In this connection, Qantas said: “The bottom line for consumers is that Qantas fares already in the market are some of the cheapest in years. Fuel surcharges are already included in the advertised price and those fares remain extremely competitive.”

The issue is not about the fares already being the cheapest in the market but rather whether they should be even cheaper as a result of lower fuel costs that have saved the airlines millions to billions of dollars.

Meantime the British government is studying the need for intervention. British Airways circumvents the issue with no clear commitment, saying it has launched several sale initiatives. Virgin Atlantic said it has reduced the fuel surcharge before last Christmas and will “continue to monitor the situation and fuel surcharges under review to make them as affordable as possible.”

Courtesy Delta Airlines

Courtesy Delta Airlines

It is a world of ironies. The consumer may as well confront the hard truths about the market. The door does not always swing both ways. As the global economy improves, the demand for seats picks up. And when demand exceeds supply, the game belongs to the airlines so much so that Delta CEO Richard Anderson has suggested to passengers who are looking at reduced fares to “shop around”. He said: “The marketplace is incredibly competitive, and there are always differences in fares.” The consumer can only hope that competition is well and alive without the need for state intervention. If Anderson had come across as being somewhat arrogant, he probably knew he could afford it. But heed his advice anyway.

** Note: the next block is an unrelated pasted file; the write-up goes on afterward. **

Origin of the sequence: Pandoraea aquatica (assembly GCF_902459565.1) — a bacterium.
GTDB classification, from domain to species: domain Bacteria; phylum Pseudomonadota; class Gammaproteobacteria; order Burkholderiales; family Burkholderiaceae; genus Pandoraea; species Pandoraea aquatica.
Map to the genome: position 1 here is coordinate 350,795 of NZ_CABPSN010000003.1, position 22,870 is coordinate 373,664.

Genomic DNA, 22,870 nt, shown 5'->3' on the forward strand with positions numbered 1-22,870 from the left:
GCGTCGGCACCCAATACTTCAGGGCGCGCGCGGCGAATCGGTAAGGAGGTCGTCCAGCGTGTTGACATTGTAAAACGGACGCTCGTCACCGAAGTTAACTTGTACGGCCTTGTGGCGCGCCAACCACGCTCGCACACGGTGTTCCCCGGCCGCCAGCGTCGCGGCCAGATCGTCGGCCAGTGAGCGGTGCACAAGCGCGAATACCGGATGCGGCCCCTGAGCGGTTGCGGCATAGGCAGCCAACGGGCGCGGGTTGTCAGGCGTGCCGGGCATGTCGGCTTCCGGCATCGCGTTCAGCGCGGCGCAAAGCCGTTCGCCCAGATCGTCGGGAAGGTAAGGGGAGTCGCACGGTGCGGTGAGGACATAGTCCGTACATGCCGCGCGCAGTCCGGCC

This article was first published in Aspire Aviation.

Finally, SIA lets Virgin go


Courtesy Virgin Atlantic

FINALLY, Singapore Airlines (SIA) is letting go of Virgin Atlantic. Or, shall we say, to be rid of it as for some years now the Singapore flag carrier, disappointed with the performance of its shareholding, has expressed its intention to divest the stake. (See Singapore Airlines in discussion to sell Virgin stake to Delta, Dec 4, 2012)

American carrier Delta Airlines has sealed a deal to purchase the 49-per-cent stake that SIA holds in Virgin for £224m (US$360m)… SIA bought the stake in 1999 for £600m (US$965m). Now, indeed, at that price, it tells of a wait that has been too long. It is said that SIA is selling the stake to focus on increased competition at home. Some media has reported SIA’s preoccupation to grow its new budget subsidiary Scoot. Not quite the kind of retreat you expect of an airline that has successfully spread its wings far and wide; if it is so, that’s another story.

However, it is good news for Delta, as a way to increase its trans-Atlantic presence to “overcome slot constraints” at London Heathrow.  Delta chief Richard Anderson said: “Our new partnership with Virgin Atlantic will strengthen both airlines and provide a more effective competitor between North America and the UK, particularly on the New York-London route.”